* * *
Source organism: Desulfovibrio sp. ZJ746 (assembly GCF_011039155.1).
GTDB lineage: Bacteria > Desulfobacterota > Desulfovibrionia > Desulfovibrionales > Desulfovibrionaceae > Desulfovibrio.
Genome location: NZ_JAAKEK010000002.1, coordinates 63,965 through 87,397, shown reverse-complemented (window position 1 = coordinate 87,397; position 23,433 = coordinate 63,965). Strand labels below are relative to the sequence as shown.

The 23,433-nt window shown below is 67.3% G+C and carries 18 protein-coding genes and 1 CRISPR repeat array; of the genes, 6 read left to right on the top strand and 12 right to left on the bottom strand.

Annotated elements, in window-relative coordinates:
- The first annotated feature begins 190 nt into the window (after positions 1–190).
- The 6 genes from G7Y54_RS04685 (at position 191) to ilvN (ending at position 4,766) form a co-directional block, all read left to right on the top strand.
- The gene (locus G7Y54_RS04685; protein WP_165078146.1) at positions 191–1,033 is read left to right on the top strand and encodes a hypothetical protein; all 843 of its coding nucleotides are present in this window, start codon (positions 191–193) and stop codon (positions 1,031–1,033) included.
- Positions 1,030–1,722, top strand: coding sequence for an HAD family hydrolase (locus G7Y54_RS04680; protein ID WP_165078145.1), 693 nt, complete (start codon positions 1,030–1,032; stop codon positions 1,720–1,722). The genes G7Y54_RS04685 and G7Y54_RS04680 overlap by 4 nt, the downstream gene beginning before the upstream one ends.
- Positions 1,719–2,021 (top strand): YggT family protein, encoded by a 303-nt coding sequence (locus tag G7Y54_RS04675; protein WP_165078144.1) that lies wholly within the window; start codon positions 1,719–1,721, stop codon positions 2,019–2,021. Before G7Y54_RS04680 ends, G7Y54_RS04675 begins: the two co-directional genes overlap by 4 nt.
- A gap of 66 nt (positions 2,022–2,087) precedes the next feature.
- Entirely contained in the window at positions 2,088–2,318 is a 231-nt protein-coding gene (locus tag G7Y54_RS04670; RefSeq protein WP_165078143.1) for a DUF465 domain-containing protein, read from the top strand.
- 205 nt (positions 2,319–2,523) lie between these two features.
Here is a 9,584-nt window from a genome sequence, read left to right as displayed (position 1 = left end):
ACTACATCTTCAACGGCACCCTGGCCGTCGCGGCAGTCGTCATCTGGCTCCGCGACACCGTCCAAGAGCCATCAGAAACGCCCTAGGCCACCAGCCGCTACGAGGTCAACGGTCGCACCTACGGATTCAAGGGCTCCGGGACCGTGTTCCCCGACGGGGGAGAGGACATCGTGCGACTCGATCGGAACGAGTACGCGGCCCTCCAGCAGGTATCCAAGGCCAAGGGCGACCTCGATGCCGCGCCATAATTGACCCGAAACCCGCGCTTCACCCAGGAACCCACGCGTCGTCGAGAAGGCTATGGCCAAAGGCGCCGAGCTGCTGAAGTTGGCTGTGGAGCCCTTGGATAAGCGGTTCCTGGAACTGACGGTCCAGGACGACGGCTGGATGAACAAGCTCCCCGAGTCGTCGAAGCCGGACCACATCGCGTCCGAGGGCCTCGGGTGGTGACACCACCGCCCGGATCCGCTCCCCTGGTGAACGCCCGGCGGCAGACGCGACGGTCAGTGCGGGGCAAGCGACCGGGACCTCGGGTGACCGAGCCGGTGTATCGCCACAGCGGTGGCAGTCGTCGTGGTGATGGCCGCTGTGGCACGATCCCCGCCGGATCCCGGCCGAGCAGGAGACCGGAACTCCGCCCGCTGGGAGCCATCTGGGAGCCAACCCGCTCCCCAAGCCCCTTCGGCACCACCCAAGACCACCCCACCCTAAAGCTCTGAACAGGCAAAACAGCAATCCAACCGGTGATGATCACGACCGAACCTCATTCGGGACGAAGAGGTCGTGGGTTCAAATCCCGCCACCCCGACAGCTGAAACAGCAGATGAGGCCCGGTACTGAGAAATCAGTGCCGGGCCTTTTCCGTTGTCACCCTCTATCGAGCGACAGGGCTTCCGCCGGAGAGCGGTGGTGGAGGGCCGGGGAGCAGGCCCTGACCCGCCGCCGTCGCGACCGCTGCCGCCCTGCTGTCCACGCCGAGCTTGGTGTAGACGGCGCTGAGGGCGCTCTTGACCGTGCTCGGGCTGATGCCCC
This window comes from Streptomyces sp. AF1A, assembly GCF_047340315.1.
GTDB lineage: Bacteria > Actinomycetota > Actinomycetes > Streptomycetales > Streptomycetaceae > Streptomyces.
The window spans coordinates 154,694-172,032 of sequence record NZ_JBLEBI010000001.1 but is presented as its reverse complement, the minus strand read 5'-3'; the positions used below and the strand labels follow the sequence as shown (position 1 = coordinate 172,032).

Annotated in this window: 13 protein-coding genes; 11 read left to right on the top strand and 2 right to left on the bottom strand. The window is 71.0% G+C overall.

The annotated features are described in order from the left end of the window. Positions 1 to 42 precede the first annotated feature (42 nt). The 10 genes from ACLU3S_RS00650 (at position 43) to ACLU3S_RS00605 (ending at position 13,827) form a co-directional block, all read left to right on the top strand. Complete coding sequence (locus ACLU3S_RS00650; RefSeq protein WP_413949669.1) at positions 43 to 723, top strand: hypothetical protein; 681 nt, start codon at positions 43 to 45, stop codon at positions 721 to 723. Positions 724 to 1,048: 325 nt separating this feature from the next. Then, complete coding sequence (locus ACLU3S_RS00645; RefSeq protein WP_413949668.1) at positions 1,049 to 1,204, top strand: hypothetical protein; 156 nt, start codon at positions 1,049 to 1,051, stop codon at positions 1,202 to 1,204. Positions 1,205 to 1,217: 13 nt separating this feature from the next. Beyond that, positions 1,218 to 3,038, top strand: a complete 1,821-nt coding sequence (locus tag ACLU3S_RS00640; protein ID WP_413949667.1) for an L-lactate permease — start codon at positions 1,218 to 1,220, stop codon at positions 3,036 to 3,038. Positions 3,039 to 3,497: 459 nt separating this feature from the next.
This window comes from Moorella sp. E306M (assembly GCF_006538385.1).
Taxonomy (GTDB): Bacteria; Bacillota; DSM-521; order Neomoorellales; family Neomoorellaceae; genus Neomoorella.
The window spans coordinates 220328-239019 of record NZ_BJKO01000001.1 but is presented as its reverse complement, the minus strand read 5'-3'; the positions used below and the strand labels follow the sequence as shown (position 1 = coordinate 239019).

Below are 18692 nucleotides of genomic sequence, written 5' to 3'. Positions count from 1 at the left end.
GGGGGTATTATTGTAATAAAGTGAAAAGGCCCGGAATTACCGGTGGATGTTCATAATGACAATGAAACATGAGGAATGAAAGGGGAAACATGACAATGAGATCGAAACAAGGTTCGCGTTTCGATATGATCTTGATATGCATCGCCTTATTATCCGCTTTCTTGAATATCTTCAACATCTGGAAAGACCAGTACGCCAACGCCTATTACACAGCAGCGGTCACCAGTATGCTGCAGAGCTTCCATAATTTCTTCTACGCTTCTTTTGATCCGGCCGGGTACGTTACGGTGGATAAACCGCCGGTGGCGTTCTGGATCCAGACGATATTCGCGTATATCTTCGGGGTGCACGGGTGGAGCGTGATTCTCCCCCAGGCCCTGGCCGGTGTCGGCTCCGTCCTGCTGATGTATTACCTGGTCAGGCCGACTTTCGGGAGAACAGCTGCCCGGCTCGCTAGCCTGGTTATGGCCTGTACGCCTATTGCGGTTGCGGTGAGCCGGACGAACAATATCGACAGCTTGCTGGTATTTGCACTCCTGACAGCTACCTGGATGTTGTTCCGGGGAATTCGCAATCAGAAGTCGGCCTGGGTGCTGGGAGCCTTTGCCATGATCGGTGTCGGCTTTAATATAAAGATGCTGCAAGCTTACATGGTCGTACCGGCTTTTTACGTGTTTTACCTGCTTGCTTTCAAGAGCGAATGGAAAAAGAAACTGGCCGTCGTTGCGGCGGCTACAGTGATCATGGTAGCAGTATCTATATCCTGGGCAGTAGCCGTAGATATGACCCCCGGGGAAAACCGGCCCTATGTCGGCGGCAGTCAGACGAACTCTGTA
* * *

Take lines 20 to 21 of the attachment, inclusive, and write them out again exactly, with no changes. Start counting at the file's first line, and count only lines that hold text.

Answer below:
The annotated features are described in order from the left end of the window. Positions 1 to 42 precede the first annotated feature (42 nt). The 10 genes from ACLU3S_RS00650 (at position 43) to ACLU3S_RS00605 (ending at position 13,827) form a co-directional block, all read left to right on the top strand. Complete coding sequence (locus ACLU3S_RS00650; RefSeq protein WP_413949669.1) at positions 43 to 723, top strand: hypothetical protein; 681 nt, start codon at positions 43 to 45, stop codon at positions 721 to 723. Positions 724 to 1,048: 325 nt separating this feature from the next. Then, complete coding sequence (locus ACLU3S_RS00645; RefSeq protein WP_413949668.1) at positions 1,049 to 1,204, top strand: hypothetical protein; 156 nt, start codon at positions 1,049 to 1,051, stop codon at positions 1,202 to 1,204. Positions 1,205 to 1,217: 13 nt separating this feature from the next. Beyond that, positions 1,218 to 3,038, top strand: a complete 1,821-nt coding sequence (locus tag ACLU3S_RS00640; protein ID WP_413949667.1) for an L-lactate permease — start codon at positions 1,218 to 1,220, stop codon at positions 3,036 to 3,038. Positions 3,039 to 3,497: 459 nt separating this feature from the next.
This window comes from Moorella sp. E306M (assembly GCF_006538385.1).